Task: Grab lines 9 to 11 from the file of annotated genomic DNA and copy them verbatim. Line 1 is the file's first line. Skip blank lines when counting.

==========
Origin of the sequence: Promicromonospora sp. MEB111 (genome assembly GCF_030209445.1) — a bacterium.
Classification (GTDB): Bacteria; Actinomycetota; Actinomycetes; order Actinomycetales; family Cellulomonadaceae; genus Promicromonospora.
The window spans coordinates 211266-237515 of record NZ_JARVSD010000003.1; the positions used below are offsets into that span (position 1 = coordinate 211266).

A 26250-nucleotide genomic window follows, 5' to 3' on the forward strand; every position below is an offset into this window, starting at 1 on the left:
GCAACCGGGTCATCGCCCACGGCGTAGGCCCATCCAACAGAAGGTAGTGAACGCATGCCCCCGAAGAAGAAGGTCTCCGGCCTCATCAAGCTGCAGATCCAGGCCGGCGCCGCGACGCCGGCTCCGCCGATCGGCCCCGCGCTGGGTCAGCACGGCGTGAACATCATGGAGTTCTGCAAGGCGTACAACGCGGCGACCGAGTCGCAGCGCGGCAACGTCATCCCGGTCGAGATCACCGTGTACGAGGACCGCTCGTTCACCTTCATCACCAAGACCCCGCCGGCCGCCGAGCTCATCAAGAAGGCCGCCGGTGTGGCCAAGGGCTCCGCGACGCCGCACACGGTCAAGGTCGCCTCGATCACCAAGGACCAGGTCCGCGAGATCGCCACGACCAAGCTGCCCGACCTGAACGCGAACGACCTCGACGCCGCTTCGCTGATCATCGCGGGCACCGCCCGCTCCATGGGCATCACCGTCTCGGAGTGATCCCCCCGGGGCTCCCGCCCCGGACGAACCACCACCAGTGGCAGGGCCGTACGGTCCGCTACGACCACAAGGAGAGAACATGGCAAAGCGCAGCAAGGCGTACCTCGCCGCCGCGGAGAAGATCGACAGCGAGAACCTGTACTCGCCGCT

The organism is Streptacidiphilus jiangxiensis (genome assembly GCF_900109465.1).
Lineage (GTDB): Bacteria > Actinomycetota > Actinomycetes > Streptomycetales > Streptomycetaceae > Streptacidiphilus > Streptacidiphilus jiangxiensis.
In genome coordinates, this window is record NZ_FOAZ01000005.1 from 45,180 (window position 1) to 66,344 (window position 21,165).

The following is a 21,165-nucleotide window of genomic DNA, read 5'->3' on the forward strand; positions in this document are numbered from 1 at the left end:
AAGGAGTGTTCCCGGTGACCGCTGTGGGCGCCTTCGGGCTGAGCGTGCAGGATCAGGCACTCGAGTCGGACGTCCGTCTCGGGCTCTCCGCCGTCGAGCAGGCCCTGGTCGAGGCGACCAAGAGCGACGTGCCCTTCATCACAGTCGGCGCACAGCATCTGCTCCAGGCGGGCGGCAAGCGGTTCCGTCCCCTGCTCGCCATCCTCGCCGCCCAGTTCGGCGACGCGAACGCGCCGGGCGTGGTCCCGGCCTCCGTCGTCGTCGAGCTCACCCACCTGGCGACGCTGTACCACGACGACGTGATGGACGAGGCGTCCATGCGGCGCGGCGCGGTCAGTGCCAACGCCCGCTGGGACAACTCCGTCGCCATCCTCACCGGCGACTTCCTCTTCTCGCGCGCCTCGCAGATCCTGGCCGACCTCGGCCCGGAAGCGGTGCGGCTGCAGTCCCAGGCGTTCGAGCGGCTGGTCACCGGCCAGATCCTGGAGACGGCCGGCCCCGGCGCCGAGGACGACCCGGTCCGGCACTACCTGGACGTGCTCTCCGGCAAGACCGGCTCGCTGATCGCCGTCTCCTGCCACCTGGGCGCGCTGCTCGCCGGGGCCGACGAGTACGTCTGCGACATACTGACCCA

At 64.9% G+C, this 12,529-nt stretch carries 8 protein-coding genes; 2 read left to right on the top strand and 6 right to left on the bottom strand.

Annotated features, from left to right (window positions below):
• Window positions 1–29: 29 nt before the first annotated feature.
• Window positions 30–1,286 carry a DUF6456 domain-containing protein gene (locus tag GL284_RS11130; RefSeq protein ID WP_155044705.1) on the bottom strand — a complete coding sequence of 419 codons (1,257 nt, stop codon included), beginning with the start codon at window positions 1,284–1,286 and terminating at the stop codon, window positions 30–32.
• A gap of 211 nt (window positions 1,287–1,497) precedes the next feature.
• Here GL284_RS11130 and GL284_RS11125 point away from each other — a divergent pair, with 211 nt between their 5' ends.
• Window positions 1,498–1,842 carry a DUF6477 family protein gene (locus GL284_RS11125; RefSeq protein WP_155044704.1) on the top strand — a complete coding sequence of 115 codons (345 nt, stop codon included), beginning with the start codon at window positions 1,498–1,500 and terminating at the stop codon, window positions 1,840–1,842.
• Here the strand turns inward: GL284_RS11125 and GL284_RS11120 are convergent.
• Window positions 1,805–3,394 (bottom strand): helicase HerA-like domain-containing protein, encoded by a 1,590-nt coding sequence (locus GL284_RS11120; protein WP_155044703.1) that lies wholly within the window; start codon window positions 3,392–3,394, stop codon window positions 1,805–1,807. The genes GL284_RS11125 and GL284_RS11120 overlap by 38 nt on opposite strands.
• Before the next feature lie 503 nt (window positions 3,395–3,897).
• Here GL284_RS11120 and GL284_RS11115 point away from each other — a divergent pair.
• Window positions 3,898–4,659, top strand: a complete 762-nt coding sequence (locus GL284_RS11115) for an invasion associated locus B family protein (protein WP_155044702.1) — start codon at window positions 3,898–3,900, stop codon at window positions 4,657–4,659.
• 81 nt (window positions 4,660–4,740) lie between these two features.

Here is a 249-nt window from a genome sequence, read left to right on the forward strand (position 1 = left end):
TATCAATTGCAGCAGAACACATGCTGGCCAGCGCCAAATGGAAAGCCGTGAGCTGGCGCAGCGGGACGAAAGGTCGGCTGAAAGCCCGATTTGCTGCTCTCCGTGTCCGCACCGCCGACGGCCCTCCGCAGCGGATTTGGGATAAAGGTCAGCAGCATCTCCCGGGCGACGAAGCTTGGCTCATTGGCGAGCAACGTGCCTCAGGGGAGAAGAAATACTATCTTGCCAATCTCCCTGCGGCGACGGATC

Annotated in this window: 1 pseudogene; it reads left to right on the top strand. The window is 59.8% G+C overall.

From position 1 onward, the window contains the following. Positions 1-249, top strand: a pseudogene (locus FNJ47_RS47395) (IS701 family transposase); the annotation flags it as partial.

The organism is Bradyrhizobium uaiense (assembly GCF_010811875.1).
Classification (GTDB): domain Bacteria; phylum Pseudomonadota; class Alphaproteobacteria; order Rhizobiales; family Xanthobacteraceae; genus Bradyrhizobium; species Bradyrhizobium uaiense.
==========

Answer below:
The following is a 21,165-nucleotide window of genomic DNA, read 5'->3' on the forward strand; positions in this document are numbered from 1 at the left end:
AAGGAGTGTTCCCGGTGACCGCTGTGGGCGCCTTCGGGCTGAGCGTGCAGGATCAGGCACTCGAGTCGGACGTCCGTCTCGGGCTCTCCGCCGTCGAGCAGGCCCTGGTCGAGGCGACCAAGAGCGACGTGCCCTTCATCACAGTCGGCGCACAGCATCTGCTCCAGGCGGGCGGCAAGCGGTTCCGTCCCCTGCTCGCCATCCTCGCCGCCCAGTTCGGCGACGCGAACGCGCCGGGCGTGGTCCCGGCCTCCGTCGTCGTCGAGCTCACCCACCTGGCGACGCTGTACCACGACGACGTGATGGACGAGGCGTCCATGCGGCGCGGCGCGGTCAGTGCCAACGCCCGCTGGGACAACTCCGTCGCCATCCTCACCGGCGACTTCCTCTTCTCGCGCGCCTCGCAGATCCTGGCCGACCTCGGCCCGGAAGCGGTGCGGCTGCAGTCCCAGGCGTTCGAGCGGCTGGTCACCGGCCAGATCCTGGAGACGGCCGGCCCCGGCGCCGAGGACGACCCGGTCCGGCACTACCTGGACGTGCTCTCCGGCAAGACCGGCTCGCTGATCGCCGTCTCCTGCCACCTGGGCGCGCTGCTCGCCGGGGCCGACGAGTACGTCTGCGACATACTGACCCA

At 64.9% G+C, this 12,529-nt stretch carries 8 protein-coding genes; 2 read left to right on the top strand and 6 right to left on the bottom strand.